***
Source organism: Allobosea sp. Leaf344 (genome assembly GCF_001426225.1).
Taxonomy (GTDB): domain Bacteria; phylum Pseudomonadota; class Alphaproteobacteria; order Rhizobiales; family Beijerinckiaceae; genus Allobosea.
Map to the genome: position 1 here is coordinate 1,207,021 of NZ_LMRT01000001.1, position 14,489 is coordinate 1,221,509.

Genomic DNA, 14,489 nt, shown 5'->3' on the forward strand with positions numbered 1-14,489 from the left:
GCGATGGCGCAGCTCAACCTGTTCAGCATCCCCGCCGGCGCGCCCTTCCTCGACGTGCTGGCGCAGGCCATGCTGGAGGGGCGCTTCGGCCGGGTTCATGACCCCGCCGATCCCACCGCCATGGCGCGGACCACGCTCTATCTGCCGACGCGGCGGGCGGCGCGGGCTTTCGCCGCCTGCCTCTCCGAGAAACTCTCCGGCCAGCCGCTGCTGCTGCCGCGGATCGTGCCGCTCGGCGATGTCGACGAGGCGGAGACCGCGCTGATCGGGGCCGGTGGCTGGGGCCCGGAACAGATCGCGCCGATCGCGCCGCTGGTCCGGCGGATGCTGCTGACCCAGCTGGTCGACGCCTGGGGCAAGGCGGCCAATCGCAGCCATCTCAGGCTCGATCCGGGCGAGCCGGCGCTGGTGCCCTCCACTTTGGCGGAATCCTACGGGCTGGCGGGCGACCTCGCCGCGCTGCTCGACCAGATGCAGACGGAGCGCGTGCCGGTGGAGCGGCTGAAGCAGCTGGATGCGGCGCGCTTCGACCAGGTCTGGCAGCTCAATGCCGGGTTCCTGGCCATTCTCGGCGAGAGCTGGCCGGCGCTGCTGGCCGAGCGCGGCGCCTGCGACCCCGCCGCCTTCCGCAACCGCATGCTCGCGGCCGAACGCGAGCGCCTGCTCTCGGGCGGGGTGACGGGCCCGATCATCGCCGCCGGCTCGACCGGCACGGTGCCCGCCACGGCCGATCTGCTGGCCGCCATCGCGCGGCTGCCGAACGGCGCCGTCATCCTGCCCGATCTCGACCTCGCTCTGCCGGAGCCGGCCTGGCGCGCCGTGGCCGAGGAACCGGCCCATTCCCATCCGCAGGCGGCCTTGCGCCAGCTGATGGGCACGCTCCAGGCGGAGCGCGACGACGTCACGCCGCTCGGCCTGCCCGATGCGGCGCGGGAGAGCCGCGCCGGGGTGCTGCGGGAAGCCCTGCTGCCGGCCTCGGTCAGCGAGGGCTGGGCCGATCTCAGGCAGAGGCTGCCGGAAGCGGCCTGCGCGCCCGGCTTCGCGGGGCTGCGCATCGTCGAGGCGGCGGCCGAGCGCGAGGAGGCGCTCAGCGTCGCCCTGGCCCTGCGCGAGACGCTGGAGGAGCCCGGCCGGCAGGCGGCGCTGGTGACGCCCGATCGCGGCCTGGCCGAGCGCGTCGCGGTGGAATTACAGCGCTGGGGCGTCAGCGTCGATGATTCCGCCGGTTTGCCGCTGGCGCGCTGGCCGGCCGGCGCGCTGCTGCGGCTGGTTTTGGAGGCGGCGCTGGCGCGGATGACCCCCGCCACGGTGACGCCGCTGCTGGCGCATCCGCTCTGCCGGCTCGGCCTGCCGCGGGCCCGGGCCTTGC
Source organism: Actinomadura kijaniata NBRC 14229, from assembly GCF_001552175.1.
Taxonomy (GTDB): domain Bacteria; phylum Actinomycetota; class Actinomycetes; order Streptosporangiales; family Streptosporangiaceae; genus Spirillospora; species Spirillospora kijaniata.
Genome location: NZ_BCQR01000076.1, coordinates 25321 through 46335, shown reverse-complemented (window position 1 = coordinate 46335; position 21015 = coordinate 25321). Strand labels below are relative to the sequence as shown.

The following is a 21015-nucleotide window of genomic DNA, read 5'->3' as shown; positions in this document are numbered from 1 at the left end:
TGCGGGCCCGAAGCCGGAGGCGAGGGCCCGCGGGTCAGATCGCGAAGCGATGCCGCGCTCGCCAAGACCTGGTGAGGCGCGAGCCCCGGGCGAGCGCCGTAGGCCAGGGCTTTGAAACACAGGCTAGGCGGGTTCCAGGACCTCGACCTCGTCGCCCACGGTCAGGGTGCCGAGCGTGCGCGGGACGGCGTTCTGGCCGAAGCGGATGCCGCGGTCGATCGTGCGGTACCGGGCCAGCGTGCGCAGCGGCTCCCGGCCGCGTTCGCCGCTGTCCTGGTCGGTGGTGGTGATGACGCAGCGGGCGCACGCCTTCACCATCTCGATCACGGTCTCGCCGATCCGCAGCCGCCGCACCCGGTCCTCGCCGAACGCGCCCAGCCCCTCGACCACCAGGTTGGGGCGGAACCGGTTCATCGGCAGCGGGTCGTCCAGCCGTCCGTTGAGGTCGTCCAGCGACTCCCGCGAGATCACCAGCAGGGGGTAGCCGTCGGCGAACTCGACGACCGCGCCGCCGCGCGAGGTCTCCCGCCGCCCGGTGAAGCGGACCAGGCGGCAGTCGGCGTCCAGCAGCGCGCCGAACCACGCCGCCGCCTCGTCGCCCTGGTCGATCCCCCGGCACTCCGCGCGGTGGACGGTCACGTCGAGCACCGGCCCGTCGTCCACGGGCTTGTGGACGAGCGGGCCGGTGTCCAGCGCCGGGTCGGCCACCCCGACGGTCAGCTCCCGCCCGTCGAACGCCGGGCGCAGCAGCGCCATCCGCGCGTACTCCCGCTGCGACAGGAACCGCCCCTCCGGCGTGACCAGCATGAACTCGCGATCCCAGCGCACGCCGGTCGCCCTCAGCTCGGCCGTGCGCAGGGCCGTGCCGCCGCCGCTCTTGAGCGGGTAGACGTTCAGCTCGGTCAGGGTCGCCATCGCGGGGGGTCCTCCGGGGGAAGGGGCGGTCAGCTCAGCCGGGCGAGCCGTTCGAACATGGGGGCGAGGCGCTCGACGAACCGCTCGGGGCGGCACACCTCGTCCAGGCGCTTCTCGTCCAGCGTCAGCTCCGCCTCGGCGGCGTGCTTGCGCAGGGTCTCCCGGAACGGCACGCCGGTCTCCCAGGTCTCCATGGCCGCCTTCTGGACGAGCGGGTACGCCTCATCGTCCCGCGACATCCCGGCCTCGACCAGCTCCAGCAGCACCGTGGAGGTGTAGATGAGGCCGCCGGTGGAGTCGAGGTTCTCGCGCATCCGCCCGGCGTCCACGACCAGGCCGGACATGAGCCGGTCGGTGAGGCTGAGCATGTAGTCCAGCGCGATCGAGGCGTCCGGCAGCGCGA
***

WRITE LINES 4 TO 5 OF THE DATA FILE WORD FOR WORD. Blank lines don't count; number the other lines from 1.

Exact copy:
Genomic DNA, 14,489 nt, shown 5'->3' on the forward strand with positions numbered 1-14,489 from the left:
GCGATGGCGCAGCTCAACCTGTTCAGCATCCCCGCCGGCGCGCCCTTCCTCGACGTGCTGGCGCAGGCCATGCTGGAGGGGCGCTTCGGCCGGGTTCATGACCCCGCCGATCCCACCGCCATGGCGCGGACCACGCTCTATCTGCCGACGCGGCGGGCGGCGCGGGCTTTCGCCGCCTGCCTCTCCGAGAAACTCTCCGGCCAGCCGCTGCTGCTGCCGCGGATCGTGCCGCTCGGCGATGTCGACGAGGCGGAGACCGCGCTGATCGGGGCCGGTGGCTGGGGCCCGGAACAGATCGCGCCGATCGCGCCGCTGGTCCGGCGGATGCTGCTGACCCAGCTGGTCGACGCCTGGGGCAAGGCGGCCAATCGCAGCCATCTCAGGCTCGATCCGGGCGAGCCGGCGCTGGTGCCCTCCACTTTGGCGGAATCCTACGGGCTGGCGGGCGACCTCGCCGCGCTGCTCGACCAGATGCAGACGGAGCGCGTGCCGGTGGAGCGGCTGAAGCAGCTGGATGCGGCGCGCTTCGACCAGGTCTGGCAGCTCAATGCCGGGTTCCTGGCCATTCTCGGCGAGAGCTGGCCGGCGCTGCTGGCCGAGCGCGGCGCCTGCGACCCCGCCGCCTTCCGCAACCGCATGCTCGCGGCCGAACGCGAGCGCCTGCTCTCGGGCGGGGTGACGGGCCCGATCATCGCCGCCGGCTCGACCGGCACGGTGCCCGCCACGGCCGATCTGCTGGCCGCCATCGCGCGGCTGCCGAACGGCGCCGTCATCCTGCCCGATCTCGACCTCGCTCTGCCGGAGCCGGCCTGGCGCGCCGTGGCCGAGGAACCGGCCCATTCCCATCCGCAGGCGGCCTTGCGCCAGCTGATGGGCACGCTCCAGGCGGAGCGCGACGACGTCACGCCGCTCGGCCTGCCCGATGCGGCGCGGGAGAGCCGCGCCGGGGTGCTGCGGGAAGCCCTGCTGCCGGCCTCGGTCAGCGAGGGCTGGGCCGATCTCAGGCAGAGGCTGCCGGAAGCGGCCTGCGCGCCCGGCTTCGCGGGGCTGCGCATCGTCGAGGCGGCGGCCGAGCGCGAGGAGGCGCTCAGCGTCGCCCTGGCCCTGCGCGAGACGCTGGAGGAGCCCGGCCGGCAGGCGGCGCTGGTGACGCCCGATCGCGGCCTGGCCGAGCGCGTCGCGGTGGAATTACAGCGCTGGGGCGTCAGCGTCGATGATTCCGCCGGTTTGCCGCTGGCGCGCTGGCCGGCCGGCGCGCTGCTGCGGCTGGTTTTGGAGGCGGCGCTGGCGCGGATGACCCCCGCCACGGTGACGCCGCTGCTGGCGCATCCGCTCTGCCGGCTCGGCCTGCCGCGGGCCCGGGCCTTGC